United States District Court, W.D. Tennessee, Eastern Division
January 13, 2015
CANDACE WATSON, Plaintiff,
LEWIS L COBB, Individually in his official capacity as attorney for City of Jackson, TN, John/Jane Doe c/o/ Lewis L. Cobb, Jr. esq. legal assistants/paralegals for Lewis L. Cobb, Jr. Esq., individually in his/her official capacity, Defendants
Candace Watson, Plaintiff, Pro se, Jackson, TN.
REPORT AND RECOMMENDATION
Edward G. Bryant, UNITED STATES MAGISTRATE JUDGE.
On February 12, 2014, the Pro Se Plaintiff filed this instant complaint, alleging, inter alia, violations against her relating to the Privacy Act of 1974, 5 U.S.C. § 552a et seq, the 4th, 5th, 11th, and 13th Amendments of the United States Constitution, 42 U.S.C. § 1983, 42 U.S.C. § 12188, 42 U.S.C. § 1985, and 42 U.S.C. § 1986.
This case has been referred to the United States Magistrate Judge for management and for all pretrial matters for determination and/or report and recommendation as appropriate. (Admin. Order 2013-05, April 29, 2013.)
The Court will use the Court of Appeals of Tennessee's description of the case:
On November 17, 2008, Plaintiff/Appellant Candace Watson filed a complaint against the Defendant/Appellee City of Jackson (" the City") for injuries she allegedly sustained while employed by the City. According to her complaint, while working in a City building, Ms. Watson was injured when she slipped and fell on a recently waxed floor. Ms. Watson alleged that the fall caused her neck, back, leg, and arm pain, which continued at the time of the filing of the complaint.
The City filed an answer on January 16, 2009, specifically raising the defenses of contributory negligence and comparative fault. . . .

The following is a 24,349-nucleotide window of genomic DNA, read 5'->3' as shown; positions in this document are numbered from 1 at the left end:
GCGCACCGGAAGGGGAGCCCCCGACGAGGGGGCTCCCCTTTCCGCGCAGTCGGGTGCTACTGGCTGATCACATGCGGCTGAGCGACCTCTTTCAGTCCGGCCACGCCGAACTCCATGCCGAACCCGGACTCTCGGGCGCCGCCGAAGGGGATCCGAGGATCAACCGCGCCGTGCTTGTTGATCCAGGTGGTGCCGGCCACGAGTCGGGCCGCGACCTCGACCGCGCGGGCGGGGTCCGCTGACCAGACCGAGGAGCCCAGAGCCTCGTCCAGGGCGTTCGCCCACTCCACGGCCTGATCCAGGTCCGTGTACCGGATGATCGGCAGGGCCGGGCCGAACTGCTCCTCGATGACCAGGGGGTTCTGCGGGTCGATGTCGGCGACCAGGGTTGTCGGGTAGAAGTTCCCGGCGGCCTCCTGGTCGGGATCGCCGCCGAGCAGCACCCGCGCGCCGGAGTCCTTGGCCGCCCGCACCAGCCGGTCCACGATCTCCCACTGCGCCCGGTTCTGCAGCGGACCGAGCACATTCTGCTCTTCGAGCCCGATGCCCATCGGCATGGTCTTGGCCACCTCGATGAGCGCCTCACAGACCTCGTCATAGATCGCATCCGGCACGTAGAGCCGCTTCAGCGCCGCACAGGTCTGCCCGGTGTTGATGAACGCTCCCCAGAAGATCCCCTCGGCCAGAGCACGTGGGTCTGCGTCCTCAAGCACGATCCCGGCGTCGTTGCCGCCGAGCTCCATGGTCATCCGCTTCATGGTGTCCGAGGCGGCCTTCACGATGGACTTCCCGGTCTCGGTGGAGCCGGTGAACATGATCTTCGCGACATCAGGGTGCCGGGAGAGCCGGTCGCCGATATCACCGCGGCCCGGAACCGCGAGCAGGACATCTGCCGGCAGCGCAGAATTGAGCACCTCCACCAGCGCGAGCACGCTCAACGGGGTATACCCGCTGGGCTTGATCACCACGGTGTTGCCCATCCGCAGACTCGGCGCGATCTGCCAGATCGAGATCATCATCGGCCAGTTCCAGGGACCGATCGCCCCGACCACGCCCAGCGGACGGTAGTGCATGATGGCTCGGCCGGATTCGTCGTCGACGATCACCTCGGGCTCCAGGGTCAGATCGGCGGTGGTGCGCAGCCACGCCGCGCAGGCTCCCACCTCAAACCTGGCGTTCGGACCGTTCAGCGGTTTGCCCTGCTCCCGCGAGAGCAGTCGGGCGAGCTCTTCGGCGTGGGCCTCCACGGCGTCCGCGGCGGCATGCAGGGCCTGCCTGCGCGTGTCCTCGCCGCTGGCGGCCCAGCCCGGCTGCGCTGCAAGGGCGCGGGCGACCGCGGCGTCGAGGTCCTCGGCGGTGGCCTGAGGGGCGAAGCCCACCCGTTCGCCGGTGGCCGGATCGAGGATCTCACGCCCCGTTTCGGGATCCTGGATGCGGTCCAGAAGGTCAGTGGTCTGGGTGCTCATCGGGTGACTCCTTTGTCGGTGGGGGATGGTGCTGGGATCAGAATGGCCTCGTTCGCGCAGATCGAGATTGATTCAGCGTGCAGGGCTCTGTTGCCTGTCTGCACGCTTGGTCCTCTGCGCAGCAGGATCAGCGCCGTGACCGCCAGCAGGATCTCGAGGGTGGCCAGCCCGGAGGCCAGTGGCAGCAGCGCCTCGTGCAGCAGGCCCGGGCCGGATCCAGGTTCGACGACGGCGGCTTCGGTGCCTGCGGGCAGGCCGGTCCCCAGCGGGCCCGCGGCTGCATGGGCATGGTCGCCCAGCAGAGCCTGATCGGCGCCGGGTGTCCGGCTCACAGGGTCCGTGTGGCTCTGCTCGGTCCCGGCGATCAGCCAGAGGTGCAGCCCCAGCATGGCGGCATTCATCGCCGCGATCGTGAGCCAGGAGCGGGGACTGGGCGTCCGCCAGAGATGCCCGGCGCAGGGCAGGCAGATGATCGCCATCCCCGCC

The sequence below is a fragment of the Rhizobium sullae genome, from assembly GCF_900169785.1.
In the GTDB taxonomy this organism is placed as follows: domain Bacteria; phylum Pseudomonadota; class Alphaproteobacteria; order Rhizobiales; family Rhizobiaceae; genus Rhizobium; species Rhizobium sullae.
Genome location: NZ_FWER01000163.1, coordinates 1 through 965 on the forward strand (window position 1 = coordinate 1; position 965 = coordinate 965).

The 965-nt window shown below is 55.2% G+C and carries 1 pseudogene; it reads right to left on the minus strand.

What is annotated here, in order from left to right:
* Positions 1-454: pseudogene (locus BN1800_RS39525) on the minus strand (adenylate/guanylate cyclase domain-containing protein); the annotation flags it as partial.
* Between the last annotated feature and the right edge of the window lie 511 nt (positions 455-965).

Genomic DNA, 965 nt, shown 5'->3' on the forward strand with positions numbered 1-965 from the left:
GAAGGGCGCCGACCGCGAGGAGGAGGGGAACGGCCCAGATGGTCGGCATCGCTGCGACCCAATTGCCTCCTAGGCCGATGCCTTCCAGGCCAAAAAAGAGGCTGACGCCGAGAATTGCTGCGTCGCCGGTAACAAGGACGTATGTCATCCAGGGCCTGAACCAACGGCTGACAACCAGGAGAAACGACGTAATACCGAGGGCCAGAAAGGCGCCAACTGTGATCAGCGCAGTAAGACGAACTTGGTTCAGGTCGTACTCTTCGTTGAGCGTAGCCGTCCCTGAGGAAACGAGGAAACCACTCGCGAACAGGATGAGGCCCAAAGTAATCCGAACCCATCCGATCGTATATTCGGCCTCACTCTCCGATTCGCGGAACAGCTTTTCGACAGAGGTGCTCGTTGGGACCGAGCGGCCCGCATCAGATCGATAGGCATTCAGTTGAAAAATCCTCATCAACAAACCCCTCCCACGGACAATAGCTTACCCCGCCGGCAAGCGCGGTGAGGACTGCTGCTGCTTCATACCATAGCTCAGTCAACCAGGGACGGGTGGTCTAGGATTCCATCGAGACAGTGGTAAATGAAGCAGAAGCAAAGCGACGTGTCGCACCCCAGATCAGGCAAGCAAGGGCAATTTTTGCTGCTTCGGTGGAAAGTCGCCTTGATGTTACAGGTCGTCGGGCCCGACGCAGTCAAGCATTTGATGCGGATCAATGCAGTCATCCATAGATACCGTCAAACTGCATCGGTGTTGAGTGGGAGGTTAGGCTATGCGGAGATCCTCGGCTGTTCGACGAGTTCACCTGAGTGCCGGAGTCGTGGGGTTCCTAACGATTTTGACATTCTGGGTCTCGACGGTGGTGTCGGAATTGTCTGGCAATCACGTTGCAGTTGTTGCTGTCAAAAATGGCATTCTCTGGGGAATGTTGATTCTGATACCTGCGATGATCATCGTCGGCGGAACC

On December 27, 2012, the City filed a Motion for Summary Judgment, arguing that the undisputed evidence showed that there was no hazardous condition on the floor, until after Ms. Watson left work on the day of the alleged incident. Specifically, the City argued that Ms. Watson had alleged that a hazardous condition existed because City staff was waxing the floor prior to her departure; however, deposition testimony allegedly undisputedly showed that no waxing took place until after Ms. Watson left for the day. The City also argued that the evidence showed that if there was any negligence on the part of the City, the evidence nevertheless undisputedly showed that the negligence of Ms. Watson made her more than fifty percent responsible for her injuries, precluding recovery. Ms. Watson filed a response to the Motion for Summary Judgment on January 23, 2013. In her response, Ms. Watson denied that the undisputed facts entitled the City to judgment in its favor. On February 15, 2013, the trial court denied the City's Motion for Summary Judgment, finding a dispute as to the material facts in the case.
A trial was held on March 8, 2013. Ms. Watson testified on her own behalf. ... [O]n May 14, 2013, the trial entered its final judgment in favor of the City. The trial court also entered an order awarding the City discretionary costs.
Watson v. City of Jackson No. W2013-01364-COA-R3-CV, 2014 WL 4202466 (Tenn.Ct.App., Aug. 26, 2014) quoting Watson v. City of Jackson, 448 S.W.3d 919, 2014 WL 575915 (Tenn.Ct.App. 2014)
Plaintiff appealed the case twice to the Tennessee Court of Appeals.
The Court is required to screen in forma pauperis complaints and to dismiss any complaint, or any portion thereof, if the action--
(i) is frivolous or malicious;
(ii) fails to state a claim on which relief may be granted; or
(iii) seeks monetary relief against a defendant who is immune from such relief. 28 U.S.C. § 1915(e)(2).
In assessing whether the complaint in this case states a claim on which relief may be granted, the standards under Fed.R.Civ.P. 12(b)(6), as stated in Ashcroft v. Iqbal, 556 U.S. 662, 667-79, 129 S.Ct. 1937, 1949-50, 173 L.Ed.2d 868 (2009), and in Bell A. Corp. v. Twombly, 550 U.S. 544, 555-57, 127 S.Ct. 1955, 1964-66, 167 L.Ed.2d 929 (2007), are applied. Hill v. Lappin, 630 F.3d 468, 470-71 (6th Cir. 2010). " Accepting all well-pleaded allegations in the complaint as true, the Court 'consider[s] the factual allegations in [the] complaint to determine if they plausibly suggest an entitlement to relief.'" Williams v. Curtin, 631 F.3d 380, 383 (6th Cir. 2011) (quoting